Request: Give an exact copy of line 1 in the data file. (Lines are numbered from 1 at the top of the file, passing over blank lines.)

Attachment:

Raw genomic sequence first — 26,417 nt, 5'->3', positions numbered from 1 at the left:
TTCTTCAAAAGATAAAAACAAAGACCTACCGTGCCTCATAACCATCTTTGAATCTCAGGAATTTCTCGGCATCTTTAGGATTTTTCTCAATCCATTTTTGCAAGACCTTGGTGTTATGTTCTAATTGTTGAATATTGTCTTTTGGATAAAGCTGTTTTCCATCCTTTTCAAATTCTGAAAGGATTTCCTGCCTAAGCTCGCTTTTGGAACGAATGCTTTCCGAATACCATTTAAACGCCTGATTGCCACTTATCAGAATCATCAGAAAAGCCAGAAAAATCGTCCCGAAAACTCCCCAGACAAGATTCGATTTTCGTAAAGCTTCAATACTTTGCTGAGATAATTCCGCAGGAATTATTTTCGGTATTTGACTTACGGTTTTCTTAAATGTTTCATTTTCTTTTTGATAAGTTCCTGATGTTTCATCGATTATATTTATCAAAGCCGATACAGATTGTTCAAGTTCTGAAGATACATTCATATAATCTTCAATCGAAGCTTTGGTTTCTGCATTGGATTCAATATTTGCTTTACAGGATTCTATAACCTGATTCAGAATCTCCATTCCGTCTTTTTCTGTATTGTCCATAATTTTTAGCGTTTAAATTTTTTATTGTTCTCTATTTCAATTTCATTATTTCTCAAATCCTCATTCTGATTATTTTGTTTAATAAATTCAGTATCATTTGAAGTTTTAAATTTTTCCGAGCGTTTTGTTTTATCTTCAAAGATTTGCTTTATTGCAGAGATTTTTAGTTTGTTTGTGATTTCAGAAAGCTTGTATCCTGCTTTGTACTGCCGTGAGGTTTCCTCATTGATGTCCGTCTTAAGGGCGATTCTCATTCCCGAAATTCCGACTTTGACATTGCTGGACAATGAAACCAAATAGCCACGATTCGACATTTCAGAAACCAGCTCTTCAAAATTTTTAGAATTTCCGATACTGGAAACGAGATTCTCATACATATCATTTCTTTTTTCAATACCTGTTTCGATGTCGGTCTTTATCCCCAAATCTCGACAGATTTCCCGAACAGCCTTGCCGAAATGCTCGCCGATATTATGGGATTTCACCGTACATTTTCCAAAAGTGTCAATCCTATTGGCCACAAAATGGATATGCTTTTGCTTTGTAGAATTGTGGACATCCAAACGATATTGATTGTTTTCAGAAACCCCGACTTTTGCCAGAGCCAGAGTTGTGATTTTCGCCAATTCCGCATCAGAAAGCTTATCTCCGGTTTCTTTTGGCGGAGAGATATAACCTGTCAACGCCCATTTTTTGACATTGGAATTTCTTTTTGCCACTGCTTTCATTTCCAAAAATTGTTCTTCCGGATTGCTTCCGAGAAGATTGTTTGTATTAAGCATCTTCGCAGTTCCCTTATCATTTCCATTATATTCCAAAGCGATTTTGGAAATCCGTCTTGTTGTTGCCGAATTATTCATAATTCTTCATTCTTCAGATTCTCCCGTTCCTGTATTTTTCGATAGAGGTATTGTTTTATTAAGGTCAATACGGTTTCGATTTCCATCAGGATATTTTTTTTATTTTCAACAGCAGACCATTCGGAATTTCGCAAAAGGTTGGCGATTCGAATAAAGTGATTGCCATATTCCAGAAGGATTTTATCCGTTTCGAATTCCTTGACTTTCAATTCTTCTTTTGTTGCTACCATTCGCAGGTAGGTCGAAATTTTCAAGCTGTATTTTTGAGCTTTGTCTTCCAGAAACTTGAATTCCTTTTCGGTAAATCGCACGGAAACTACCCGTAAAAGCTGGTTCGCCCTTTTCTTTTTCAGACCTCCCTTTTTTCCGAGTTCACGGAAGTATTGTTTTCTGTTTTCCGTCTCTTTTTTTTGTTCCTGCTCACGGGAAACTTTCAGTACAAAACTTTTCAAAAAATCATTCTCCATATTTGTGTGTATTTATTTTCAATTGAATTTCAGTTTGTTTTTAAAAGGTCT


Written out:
Raw genomic sequence first — 26,417 nt, 5'->3', positions numbered from 1 at the left: